China forces birth control on Uyghur Community: violation of International Law Principles

By Divyanshu Gupta

It's Not Only about Illegal Migration & International Law: The Uighur  Conundrum


In a recent report prepared by Adrian Zenz titled The CCP’s Campaign to Suppress Uyghur Birthrates in Xinjiang’, it has come to light that China is forcing Uyghur women, a Muslim ethnic minority population in Xinjiang, to be sterilized and take birth control measures to curb its population. Adrian Zenz is the world’s leading scholar on the People’s Republic of China (PRC) government policies towards the country’s western regions of Tibet and Xinjiang& in his report, he alleged that Uyghur women are threatened & detained in the internment camps on refusal to abort pregnancies that exceed birth quotas. Before relaxing China’s one nation policy in 2015, it was common practice for minority groups including Uyghurs to have children above state-mandated limits. However, in July 2017, the family planning policy in Xinjiang was changed. Previously, urban Han Chinese, (a majority ethnic group in China) was permitted to have one child, while urban minorities could have two. Rural residents were allowed one additional child: two for rural Han, and three for rural minorities. The new family planning policy removed this ethnic distinction, permitting the Han Chinese to have the same number of children as the minorities, while leaving the urban-rural distinction and minority’s birth quota unchanged.

Further, the report showed that authorities regularly subject Uyghur women to pregnancy checks, forceful insertion of intrauterine devices, sterilization, and even abortion. Experts have coined the term ‘demographic genocide’ for this activity of China.  In this context, this blog will analyze the sterilization and birth control measures adopted by China, as a gross violation of human rights. It will also assess the act of mass rape and birth control measures against Uyghur women as an act the crime of genocide under International Criminal Law.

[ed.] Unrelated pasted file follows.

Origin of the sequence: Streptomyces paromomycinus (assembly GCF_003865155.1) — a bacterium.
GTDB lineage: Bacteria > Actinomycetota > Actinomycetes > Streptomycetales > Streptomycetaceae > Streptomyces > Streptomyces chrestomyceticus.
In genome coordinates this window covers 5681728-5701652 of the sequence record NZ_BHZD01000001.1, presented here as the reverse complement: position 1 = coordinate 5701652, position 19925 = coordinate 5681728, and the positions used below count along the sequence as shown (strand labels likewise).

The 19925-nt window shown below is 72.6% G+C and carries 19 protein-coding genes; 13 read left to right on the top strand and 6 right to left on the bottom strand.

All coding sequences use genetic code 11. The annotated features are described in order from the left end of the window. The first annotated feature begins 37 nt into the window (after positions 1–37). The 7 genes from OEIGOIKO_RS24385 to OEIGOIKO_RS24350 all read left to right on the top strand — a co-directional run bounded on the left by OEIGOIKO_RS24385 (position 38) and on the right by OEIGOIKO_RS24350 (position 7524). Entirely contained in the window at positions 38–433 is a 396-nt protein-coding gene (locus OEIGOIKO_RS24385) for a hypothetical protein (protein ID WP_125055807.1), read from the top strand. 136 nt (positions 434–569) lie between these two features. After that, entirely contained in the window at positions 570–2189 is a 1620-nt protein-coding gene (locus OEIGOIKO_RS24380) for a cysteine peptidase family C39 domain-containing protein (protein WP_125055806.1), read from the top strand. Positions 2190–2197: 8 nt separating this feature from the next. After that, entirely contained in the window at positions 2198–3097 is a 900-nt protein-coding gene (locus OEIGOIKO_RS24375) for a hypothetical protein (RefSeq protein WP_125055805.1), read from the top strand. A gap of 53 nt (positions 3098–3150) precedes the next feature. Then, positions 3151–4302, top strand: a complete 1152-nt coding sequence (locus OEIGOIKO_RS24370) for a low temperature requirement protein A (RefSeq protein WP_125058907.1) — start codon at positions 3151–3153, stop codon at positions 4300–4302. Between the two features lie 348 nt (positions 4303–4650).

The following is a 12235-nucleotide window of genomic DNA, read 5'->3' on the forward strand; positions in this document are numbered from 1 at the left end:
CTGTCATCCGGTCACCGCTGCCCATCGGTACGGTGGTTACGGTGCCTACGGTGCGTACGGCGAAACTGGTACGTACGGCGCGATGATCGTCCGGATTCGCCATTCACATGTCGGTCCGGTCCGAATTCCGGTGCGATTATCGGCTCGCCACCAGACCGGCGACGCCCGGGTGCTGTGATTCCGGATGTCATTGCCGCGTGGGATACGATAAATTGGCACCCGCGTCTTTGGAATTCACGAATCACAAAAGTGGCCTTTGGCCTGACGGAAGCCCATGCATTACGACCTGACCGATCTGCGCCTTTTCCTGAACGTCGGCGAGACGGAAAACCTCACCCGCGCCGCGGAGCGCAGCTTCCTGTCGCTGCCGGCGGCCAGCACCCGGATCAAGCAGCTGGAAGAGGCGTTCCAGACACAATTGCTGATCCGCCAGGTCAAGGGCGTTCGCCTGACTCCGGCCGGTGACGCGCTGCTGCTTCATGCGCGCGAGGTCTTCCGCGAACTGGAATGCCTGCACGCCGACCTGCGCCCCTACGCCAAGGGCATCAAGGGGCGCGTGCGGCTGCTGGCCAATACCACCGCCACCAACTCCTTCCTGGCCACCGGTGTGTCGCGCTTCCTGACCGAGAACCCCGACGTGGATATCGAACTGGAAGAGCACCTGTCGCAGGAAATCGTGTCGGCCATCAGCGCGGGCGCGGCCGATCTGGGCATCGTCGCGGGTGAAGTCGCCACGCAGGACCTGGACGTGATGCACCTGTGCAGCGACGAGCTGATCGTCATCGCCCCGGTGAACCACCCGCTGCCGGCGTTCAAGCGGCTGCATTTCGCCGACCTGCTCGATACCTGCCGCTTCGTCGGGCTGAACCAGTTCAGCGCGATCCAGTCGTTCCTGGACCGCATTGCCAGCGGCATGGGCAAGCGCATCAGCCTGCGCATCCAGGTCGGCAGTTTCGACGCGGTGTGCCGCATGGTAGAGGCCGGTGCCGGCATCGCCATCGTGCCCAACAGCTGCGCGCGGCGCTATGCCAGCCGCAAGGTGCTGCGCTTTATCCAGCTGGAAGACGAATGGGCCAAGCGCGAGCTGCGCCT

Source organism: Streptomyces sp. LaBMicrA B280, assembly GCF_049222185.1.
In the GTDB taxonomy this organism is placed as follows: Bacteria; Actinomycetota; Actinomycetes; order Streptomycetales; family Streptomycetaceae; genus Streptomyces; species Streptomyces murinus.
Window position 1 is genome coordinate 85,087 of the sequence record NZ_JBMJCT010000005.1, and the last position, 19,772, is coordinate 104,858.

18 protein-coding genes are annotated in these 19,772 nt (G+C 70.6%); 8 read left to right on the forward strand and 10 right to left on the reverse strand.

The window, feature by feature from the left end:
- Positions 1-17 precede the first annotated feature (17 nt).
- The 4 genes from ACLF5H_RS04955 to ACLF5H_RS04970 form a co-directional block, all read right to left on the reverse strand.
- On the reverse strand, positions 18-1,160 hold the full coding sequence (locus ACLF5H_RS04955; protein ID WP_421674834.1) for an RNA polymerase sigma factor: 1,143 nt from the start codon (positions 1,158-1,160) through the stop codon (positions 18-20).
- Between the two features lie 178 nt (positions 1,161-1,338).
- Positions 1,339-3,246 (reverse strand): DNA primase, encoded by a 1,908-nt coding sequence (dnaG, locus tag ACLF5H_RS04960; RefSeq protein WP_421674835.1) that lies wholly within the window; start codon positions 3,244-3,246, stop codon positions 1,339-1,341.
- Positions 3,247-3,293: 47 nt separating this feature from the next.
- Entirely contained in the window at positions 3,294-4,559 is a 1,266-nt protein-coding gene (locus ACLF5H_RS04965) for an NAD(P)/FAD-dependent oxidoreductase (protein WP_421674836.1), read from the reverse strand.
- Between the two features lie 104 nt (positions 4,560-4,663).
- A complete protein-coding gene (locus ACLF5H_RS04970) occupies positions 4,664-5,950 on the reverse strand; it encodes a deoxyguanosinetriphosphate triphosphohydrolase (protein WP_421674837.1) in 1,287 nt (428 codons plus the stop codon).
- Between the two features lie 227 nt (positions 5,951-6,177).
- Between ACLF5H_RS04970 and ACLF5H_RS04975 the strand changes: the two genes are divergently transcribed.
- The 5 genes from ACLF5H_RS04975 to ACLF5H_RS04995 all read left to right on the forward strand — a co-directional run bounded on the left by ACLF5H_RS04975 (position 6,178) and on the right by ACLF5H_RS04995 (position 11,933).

Forced Birth Control and Human Rights Violations

The practice of forced sterilization and abortion has involved serious human rights violations. Article 5 of the Universal Declaration of Human Rights states that “No one shall be subjected to torture or cruel, inhuman or degrading treatment or punishment.”

Uyghur women are detained in internment camps for exceeding birth quota limits and are offered “free” surgical sterilization. In these internment camps, they are forced to adopt long-term birth control measures and are subjected to torture and inhuman treatment. In the case of I.V. v Bolivia, the Inter-American Court of Human Rights held that sterilization without informed consent is a human right violation, including inhumane treatment, liberty, due process, honor and dignity, private and family life, freedom of expression, judicial protection and access to a remedy. Similarly, in 2017, the African Commission on Human and People’s Rights in its General Comment No. 4 established that forced sterilization is an act of sexual violence that amounts to inhuman treatment. Therefore, adopting birth control measures on Uyghur women without their consent is a cruel and inhuman treatment that violates article 5 of the UDHR.